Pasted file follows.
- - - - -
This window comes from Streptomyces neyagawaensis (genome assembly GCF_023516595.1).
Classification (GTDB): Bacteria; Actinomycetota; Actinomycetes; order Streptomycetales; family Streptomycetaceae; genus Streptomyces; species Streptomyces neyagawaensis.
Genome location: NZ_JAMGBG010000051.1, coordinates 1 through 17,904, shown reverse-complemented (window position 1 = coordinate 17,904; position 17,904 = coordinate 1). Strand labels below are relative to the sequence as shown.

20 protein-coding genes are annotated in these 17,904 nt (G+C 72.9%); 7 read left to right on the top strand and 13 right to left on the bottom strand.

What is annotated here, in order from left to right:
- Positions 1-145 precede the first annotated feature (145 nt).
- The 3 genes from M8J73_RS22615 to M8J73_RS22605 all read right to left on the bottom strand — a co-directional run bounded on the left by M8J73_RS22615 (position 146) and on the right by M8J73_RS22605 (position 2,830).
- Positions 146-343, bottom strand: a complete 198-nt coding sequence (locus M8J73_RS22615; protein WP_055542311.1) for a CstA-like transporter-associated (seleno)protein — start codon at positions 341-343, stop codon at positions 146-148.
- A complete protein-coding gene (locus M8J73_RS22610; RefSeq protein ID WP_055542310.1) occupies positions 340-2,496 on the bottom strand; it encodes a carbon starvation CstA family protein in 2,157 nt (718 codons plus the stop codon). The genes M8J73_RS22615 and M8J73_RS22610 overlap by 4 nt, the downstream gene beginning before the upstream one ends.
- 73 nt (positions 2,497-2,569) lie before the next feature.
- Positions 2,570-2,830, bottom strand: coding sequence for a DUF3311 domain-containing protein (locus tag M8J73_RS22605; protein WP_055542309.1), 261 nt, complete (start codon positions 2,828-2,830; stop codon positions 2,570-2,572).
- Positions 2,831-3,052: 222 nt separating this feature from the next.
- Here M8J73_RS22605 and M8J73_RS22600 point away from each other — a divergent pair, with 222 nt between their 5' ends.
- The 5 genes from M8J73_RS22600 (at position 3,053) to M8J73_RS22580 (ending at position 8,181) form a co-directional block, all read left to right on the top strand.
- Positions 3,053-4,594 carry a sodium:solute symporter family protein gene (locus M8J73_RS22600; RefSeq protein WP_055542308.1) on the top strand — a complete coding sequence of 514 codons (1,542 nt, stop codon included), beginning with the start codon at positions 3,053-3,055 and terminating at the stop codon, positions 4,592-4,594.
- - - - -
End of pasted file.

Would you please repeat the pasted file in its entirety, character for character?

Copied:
This window comes from Streptomyces neyagawaensis (genome assembly GCF_023516595.1).
Classification (GTDB): Bacteria; Actinomycetota; Actinomycetes; order Streptomycetales; family Streptomycetaceae; genus Streptomyces; species Streptomyces neyagawaensis.
Genome location: NZ_JAMGBG010000051.1, coordinates 1 through 17,904, shown reverse-complemented (window position 1 = coordinate 17,904; position 17,904 = coordinate 1). Strand labels below are relative to the sequence as shown.

20 protein-coding genes are annotated in these 17,904 nt (G+C 72.9%); 7 read left to right on the top strand and 13 right to left on the bottom strand.

What is annotated here, in order from left to right:
- Positions 1-145 precede the first annotated feature (145 nt).
- The 3 genes from M8J73_RS22615 to M8J73_RS22605 all read right to left on the bottom strand — a co-directional run bounded on the left by M8J73_RS22615 (position 146) and on the right by M8J73_RS22605 (position 2,830).
- Positions 146-343, bottom strand: a complete 198-nt coding sequence (locus M8J73_RS22615; protein WP_055542311.1) for a CstA-like transporter-associated (seleno)protein — start codon at positions 341-343, stop codon at positions 146-148.
- A complete protein-coding gene (locus M8J73_RS22610; RefSeq protein ID WP_055542310.1) occupies positions 340-2,496 on the bottom strand; it encodes a carbon starvation CstA family protein in 2,157 nt (718 codons plus the stop codon). The genes M8J73_RS22615 and M8J73_RS22610 overlap by 4 nt, the downstream gene beginning before the upstream one ends.
- 73 nt (positions 2,497-2,569) lie before the next feature.
- Positions 2,570-2,830, bottom strand: coding sequence for a DUF3311 domain-containing protein (locus tag M8J73_RS22605; protein WP_055542309.1), 261 nt, complete (start codon positions 2,828-2,830; stop codon positions 2,570-2,572).
- Positions 2,831-3,052: 222 nt separating this feature from the next.
- Here M8J73_RS22605 and M8J73_RS22600 point away from each other — a divergent pair, with 222 nt between their 5' ends.
- The 5 genes from M8J73_RS22600 (at position 3,053) to M8J73_RS22580 (ending at position 8,181) form a co-directional block, all read left to right on the top strand.
- Positions 3,053-4,594 carry a sodium:solute symporter family protein gene (locus M8J73_RS22600; RefSeq protein WP_055542308.1) on the top strand — a complete coding sequence of 514 codons (1,542 nt, stop codon included), beginning with the start codon at positions 3,053-3,055 and terminating at the stop codon, positions 4,592-4,594.